USTA adding some heat to its new logo Seton Hall enters sports poll market Sources: IMG sets Indian Wells deadline Executives face challenge of new revenue, new ideas No surrender from North Dakota in NCAA mascot controversy NBA backs away from negotiations on Chinese rights Tilliss departs Fortress after 6 months Cuba crisis settled: Classic open for business Nets restructure front office in advance of move Hot tickets: Mags’ Super Bowl parties draw ’em in with skin
Upcoming Conferences and Events
SBJ/January 9 - 15, 2006/Other News
Cincinnati group races to get deposits to bring hockey back
Published January 9, 2006
The echo of hockey pucks thumping off the boards at Cincinnati Gardens isn’t heard nearly as often as it used to be.
But that doesn’t mean the Gardens is totally asleep.
Tucked into the bowels of the old arena, the offices of the Cincinnati RailRaiders were buzzing on a recent afternoon. A few fans were buying RailRaiders items from the gift shop. Others put money down for a deposit on season tickets they hope will come to fruition.
That’s the big issue these days for workers at Cincinnati’s latest pro hockey franchise. They’re trying to get season-ticket deposits for a team they don’t yet have. And the clock is ticking.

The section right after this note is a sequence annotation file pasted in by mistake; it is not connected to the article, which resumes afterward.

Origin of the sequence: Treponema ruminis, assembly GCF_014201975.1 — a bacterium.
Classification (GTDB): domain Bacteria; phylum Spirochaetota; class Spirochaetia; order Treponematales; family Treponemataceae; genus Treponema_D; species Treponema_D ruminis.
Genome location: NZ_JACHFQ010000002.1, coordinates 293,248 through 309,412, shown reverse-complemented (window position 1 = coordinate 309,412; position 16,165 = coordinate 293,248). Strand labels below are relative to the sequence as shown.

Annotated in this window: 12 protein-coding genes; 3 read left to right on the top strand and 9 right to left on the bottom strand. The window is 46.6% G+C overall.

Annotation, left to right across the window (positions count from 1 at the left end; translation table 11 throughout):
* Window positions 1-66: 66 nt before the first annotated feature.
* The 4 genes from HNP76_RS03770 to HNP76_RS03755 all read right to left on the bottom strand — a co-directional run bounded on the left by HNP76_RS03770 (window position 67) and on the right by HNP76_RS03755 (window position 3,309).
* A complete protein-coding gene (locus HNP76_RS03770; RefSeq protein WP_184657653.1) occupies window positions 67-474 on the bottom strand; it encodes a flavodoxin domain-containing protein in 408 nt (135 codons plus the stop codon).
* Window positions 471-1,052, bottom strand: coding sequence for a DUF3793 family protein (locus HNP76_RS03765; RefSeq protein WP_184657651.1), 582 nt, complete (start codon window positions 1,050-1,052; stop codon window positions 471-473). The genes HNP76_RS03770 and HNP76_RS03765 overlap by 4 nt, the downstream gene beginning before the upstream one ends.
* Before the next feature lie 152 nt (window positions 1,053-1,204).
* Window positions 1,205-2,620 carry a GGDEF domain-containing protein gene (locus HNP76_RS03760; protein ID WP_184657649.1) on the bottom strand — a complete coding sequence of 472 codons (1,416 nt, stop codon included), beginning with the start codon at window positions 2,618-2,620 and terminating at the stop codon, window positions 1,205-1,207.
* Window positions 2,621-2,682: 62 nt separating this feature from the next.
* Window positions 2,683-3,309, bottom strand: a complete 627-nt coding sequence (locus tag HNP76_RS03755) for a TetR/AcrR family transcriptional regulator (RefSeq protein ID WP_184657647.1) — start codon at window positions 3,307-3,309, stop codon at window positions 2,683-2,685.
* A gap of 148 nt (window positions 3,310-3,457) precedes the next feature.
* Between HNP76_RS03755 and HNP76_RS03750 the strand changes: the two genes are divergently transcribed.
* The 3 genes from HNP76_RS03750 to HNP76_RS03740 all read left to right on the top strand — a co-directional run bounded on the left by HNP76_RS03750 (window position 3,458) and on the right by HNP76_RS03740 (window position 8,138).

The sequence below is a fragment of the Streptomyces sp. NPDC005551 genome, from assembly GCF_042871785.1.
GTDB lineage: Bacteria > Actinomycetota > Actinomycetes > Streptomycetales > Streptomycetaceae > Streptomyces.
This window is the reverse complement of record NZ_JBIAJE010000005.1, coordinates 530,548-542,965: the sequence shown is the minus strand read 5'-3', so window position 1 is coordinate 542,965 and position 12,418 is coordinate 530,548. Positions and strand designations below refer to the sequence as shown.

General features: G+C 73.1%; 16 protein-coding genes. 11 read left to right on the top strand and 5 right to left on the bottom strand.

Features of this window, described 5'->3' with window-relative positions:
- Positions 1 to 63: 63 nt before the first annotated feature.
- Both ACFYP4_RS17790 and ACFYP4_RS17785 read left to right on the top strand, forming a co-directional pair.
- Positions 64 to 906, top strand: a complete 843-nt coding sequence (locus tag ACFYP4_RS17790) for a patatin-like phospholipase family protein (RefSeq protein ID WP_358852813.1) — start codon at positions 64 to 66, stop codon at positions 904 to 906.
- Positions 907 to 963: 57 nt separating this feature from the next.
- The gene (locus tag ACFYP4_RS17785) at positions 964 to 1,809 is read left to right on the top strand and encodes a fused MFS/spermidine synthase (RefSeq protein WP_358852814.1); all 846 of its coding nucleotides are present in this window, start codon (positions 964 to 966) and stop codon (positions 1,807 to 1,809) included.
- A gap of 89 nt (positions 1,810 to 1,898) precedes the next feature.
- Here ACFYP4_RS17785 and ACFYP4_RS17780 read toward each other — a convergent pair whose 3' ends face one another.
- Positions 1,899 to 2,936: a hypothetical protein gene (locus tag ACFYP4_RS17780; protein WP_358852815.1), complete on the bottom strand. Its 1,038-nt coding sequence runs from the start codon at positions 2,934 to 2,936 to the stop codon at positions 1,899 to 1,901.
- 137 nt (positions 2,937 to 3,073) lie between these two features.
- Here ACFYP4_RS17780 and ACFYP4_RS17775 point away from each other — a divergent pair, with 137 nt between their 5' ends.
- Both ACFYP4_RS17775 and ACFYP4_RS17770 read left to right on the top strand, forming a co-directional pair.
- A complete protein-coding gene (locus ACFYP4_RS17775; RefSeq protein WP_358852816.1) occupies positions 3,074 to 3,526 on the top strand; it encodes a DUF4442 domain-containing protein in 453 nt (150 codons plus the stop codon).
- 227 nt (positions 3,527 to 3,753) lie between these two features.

The owners of the American Hockey League franchise formerly known as the Cincinnati Mighty Ducks lost their team last year when a game of musical chairs involving NHL affiliates in the AHL left Cincinnati out of the mix.
But the owners kept possession of the franchise, even though it’s been idle this season.
Now, RailRaiders CEO Pete Robinson and his staff are racing to sell 2,000 deposits for 2006-07 season tickets in an effort to show the league and prospective NHL affiliates that Cincinnati is still a strong hockey market.
The team is more than one-third of the way there in selling refundable deposits, Robinson said, but he figures his group has about two months to generate the rest.
“Typically, by March, NHL clubs want to know where they’re going to be next year,” Robinson said.
He added that without the fans’ commitment, a franchise sale is likely.
“If it’s not done, the franchise will be sold,” Robinson said. “We don’t talk about it internally, but the league doesn’t like to have franchises sit inactive for more than a year.”
Robinson has invested plenty of money in the effort. He and his family own the franchise and the Cincinnati Gardens. They’re building a new premium-seating section and an entertainment area known as the Party Zone.
Meanwhile, the lack of a pro hockey tenant is hurting the Gardens.
The ice sheets in the arena and in the adjoining skating center both get used seven days a week by high school, youth and community leagues, Robinson said. The arena also has booked a handful of concerts, a rodeo and a circus.
“But taking out 40 to 50 hockey games a year has a big impact,” said Don Helbig, the RailRaiders’ vice president of communications and broadcasting.
Other AHL owners are pulling for Robinson and the RailRaiders.
“This league has benefited from having them involved,” said Mike Lehr, president of the AHL’s Cleveland Barons.
Lehr pointed to Robinson’s commitment to put up his own money and to keep eight employees on staff.
He figures the RailRaiders stand a good chance if the push for season-ticket deposits works.
“It’s all up to the folks down there,” he said.
Steve Watkins writes for the Cincinnati Business Courier, an affiliated publication.